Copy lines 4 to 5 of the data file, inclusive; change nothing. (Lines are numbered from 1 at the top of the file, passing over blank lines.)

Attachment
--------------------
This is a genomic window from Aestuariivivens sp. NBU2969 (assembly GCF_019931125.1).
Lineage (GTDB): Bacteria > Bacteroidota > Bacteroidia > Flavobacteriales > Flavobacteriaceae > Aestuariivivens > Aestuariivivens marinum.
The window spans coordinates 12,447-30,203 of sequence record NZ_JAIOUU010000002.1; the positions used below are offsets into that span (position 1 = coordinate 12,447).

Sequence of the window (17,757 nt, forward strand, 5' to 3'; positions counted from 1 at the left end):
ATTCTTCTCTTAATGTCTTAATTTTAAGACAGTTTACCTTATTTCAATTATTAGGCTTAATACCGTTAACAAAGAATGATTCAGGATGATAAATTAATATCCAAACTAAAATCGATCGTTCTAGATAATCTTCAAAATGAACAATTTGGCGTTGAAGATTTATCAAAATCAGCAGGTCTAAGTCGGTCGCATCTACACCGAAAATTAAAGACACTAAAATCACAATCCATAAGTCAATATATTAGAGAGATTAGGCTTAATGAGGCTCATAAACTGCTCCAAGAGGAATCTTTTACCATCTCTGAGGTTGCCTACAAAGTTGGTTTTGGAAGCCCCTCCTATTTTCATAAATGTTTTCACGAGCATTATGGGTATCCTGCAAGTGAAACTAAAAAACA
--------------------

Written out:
Sequence of the window (17,757 nt, forward strand, 5' to 3'; positions counted from 1 at the left end):
ATTCTTCTCTTAATGTCTTAATTTTAAGACAGTTTACCTTATTTCAATTATTAGGCTTAATACCGTTAACAAAGAATGATTCAGGATGATAAATTAATATCCAAACTAAAATCGATCGTTCTAGATAATCTTCAAAATGAACAATTTGGCGTTGAAGATTTATCAAAATCAGCAGGTCTAAGTCGGTCGCATCTACACCGAAAATTAAAGACACTAAAATCACAATCCATAAGTCAATATATTAGAGAGATTAGGCTTAATGAGGCTCATAAACTGCTCCAAGAGGAATCTTTTACCATCTCTGAGGTTGCCTACAAAGTTGGTTTTGGAAGCCCCTCCTATTTTCATAAATGTTTTCACGAGCATTATGGGTATCCTGCAAGTGAAACTAAAAAACA